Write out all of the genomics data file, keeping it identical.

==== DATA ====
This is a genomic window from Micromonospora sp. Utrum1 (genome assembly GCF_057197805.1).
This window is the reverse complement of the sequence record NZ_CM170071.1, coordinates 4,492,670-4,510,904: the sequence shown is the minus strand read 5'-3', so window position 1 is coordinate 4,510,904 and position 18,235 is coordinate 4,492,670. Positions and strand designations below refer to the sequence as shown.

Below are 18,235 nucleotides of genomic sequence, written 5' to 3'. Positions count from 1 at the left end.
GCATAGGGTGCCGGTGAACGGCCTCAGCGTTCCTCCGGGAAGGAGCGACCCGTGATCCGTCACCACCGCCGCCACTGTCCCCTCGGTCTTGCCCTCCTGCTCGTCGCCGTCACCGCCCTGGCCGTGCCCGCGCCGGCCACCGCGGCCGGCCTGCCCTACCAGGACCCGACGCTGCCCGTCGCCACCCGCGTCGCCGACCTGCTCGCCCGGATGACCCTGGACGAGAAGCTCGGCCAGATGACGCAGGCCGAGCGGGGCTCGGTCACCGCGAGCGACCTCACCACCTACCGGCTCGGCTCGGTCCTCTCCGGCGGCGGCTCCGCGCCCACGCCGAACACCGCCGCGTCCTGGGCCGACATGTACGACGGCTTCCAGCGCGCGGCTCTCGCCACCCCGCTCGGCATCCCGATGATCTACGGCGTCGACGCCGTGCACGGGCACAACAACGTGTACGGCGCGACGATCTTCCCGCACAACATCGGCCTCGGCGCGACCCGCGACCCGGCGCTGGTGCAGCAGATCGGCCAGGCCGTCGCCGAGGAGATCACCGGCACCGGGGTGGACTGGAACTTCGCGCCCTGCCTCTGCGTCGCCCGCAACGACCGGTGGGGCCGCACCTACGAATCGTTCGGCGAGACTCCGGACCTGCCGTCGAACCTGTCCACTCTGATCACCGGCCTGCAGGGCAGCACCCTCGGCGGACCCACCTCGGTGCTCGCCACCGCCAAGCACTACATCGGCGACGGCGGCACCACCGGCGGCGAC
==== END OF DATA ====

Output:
This is a genomic window from Micromonospora sp. Utrum1 (genome assembly GCF_057197805.1).
This window is the reverse complement of the sequence record NZ_CM170071.1, coordinates 4,492,670-4,510,904: the sequence shown is the minus strand read 5'-3', so window position 1 is coordinate 4,510,904 and position 18,235 is coordinate 4,492,670. Positions and strand designations below refer to the sequence as shown.

Below are 18,235 nucleotides of genomic sequence, written 5' to 3'. Positions count from 1 at the left end.
GCATAGGGTGCCGGTGAACGGCCTCAGCGTTCCTCCGGGAAGGAGCGACCCGTGATCCGTCACCACCGCCGCCACTGTCCCCTCGGTCTTGCCCTCCTGCTCGTCGCCGTCACCGCCCTGGCCGTGCCCGCGCCGGCCACCGCGGCCGGCCTGCCCTACCAGGACCCGACGCTGCCCGTCGCCACCCGCGTCGCCGACCTGCTCGCCCGGATGACCCTGGACGAGAAGCTCGGCCAGATGACGCAGGCCGAGCGGGGCTCGGTCACCGCGAGCGACCTCACCACCTACCGGCTCGGCTCGGTCCTCTCCGGCGGCGGCTCCGCGCCCACGCCGAACACCGCCGCGTCCTGGGCCGACATGTACGACGGCTTCCAGCGCGCGGCTCTCGCCACCCCGCTCGGCATCCCGATGATCTACGGCGTCGACGCCGTGCACGGGCACAACAACGTGTACGGCGCGACGATCTTCCCGCACAACATCGGCCTCGGCGCGACCCGCGACCCGGCGCTGGTGCAGCAGATCGGCCAGGCCGTCGCCGAGGAGATCACCGGCACCGGGGTGGACTGGAACTTCGCGCCCTGCCTCTGCGTCGCCCGCAACGACCGGTGGGGCCGCACCTACGAATCGTTCGGCGAGACTCCGGACCTGCCGTCGAACCTGTCCACTCTGATCACCGGCCTGCAGGGCAGCACCCTCGGCGGACCCACCTCGGTGCTCGCCACCGCCAAGCACTACATCGGCGACGGCGGCACCACCGGCGGCGAC